“Our air ambulances provide a highly skilled clinical team to our most critically ill and injured patients. Their skills complement those provided by our highly dedicated road staff. A few minutes can make a huge difference to some of these patients with problems such as an on-going bleed around the brain. The ability to get the lifesaving skills of these teams to where they are needed in the dark as well as the day can only be of benefit to the patient. The helicopter will also, where appropriate, be able to transport the patient to the right hospital to treat their life threatening problem. Decreasing the time before a patient receives definitive care, such as releasing the pressure on the brain and stopping the bleeding, can have significant benefits for the patient.”
Flying at night means that the Charity will now be able to operate in the dark in the same way that it does during day light hours. It will be able to fly to the incident and land close by, treat patients at the scene and convey them to the most appropriate hospital for their needs aboard the aircraft if required; something not being done by any other air ambulance in the country.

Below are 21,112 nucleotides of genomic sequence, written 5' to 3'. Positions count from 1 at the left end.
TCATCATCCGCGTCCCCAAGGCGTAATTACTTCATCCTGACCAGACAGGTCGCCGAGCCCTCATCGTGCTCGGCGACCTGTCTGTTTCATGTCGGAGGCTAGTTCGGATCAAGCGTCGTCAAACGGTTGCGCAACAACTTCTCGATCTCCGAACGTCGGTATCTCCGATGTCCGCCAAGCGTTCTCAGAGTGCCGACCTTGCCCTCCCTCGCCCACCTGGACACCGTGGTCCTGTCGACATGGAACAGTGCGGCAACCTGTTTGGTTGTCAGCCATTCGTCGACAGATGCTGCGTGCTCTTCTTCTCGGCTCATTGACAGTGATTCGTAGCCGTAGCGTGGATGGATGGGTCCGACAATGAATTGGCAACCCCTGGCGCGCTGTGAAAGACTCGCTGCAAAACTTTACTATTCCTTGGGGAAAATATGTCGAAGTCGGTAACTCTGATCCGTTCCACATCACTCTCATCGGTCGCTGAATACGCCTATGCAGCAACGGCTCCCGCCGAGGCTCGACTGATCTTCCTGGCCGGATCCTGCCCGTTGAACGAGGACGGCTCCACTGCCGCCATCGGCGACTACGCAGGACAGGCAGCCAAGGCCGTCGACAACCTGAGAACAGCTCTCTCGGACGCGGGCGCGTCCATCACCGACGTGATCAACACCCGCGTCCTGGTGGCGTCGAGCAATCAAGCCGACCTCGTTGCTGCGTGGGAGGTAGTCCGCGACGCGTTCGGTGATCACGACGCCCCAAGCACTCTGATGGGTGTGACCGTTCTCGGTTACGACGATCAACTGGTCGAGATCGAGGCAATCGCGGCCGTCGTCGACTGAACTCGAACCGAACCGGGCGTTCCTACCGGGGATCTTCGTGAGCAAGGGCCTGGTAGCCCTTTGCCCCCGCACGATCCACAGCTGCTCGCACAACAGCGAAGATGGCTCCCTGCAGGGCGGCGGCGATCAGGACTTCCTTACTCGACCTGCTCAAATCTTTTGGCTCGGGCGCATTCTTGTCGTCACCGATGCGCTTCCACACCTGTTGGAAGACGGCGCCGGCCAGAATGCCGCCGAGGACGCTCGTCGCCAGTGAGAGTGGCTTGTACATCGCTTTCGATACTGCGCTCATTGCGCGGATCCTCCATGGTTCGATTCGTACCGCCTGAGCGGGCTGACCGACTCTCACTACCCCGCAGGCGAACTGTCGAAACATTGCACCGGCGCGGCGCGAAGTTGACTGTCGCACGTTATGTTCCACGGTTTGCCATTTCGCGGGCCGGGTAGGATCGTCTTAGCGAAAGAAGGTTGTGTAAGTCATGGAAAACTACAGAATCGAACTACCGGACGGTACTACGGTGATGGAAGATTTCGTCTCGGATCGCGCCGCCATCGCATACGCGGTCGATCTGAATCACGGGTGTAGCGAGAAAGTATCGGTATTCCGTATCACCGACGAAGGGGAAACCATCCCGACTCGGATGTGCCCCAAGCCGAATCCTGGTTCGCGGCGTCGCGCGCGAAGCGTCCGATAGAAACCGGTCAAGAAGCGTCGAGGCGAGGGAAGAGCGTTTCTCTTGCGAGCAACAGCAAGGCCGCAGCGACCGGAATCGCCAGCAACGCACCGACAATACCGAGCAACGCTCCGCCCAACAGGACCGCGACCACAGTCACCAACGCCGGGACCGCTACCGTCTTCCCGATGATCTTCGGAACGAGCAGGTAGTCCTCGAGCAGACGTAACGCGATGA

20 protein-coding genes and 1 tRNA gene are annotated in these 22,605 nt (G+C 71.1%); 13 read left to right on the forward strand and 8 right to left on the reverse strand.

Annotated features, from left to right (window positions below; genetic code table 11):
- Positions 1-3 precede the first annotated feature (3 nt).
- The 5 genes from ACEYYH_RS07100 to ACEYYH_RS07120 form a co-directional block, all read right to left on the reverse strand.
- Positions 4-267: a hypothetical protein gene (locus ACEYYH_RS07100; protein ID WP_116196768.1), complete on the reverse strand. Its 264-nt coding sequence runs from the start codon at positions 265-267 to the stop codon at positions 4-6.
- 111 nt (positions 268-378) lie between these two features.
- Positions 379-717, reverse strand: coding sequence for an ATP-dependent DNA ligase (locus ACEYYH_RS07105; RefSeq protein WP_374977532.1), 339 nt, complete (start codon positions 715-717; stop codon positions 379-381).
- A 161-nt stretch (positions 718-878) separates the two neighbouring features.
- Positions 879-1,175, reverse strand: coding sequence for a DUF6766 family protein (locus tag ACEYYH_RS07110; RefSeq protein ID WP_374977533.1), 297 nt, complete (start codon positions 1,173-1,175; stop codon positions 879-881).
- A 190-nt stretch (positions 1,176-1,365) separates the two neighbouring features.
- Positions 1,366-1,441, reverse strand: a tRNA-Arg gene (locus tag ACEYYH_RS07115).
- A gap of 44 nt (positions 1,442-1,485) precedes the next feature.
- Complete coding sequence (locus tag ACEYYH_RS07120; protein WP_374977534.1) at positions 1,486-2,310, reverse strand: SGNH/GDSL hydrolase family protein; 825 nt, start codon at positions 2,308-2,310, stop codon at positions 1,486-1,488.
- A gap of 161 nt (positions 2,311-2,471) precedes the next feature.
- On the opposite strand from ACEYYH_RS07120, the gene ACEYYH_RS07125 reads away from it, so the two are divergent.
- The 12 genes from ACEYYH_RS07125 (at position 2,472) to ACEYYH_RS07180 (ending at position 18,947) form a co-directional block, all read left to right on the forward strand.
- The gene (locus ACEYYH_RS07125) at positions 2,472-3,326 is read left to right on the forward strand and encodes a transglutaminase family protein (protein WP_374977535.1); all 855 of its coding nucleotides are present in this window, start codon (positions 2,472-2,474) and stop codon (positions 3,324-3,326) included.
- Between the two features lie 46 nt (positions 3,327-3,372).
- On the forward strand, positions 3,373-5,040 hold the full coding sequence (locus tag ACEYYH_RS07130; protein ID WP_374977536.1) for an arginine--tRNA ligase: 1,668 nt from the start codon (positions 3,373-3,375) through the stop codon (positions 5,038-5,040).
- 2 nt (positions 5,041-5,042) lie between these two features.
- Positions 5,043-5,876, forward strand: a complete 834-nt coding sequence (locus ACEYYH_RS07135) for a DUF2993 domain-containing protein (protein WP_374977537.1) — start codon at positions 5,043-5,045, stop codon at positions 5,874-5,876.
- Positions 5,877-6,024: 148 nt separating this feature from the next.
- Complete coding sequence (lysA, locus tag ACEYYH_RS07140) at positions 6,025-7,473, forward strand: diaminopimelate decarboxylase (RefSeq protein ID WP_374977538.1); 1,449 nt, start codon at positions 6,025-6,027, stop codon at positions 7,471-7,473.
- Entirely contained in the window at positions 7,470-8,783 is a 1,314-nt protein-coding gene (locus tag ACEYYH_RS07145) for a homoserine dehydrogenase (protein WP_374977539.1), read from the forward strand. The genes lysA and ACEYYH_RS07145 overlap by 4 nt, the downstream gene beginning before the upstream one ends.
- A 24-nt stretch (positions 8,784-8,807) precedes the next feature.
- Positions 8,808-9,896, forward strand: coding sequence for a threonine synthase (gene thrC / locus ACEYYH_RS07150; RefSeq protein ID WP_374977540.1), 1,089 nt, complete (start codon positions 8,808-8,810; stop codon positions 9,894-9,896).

The process began back in 2011 when Bond Flight Operations Team submitted a safety case to the Civil Aviation Authority (CAA) requesting permission to undertake HEMS missions at night using NVIS. Since then, the EAAA has worked with the CAA, Bond and EEAST to ensure that both the aircraft and crew are ready for the UK’s first night time HEMS missions; a process which is extremely different to operating during daylight hours. Underpinning this significant advancement in air ambulance services is Bond’s commitment to delivering the highest levels of safety in the specification of equipment, procedures and training. These form the core elements of their ‘MissionSafe’ focus.
In order to operate at night, the aircraft is specified with an instrumentation system and external lighting compatible with Night Vision Goggles (NVGs). The first step of this process was to install various items of special equipment (including moving maps, engine Usage Monitoring System and a Powerline Detection System) on the aircraft, and to modify standard items of equipment to make them NVIS compatible.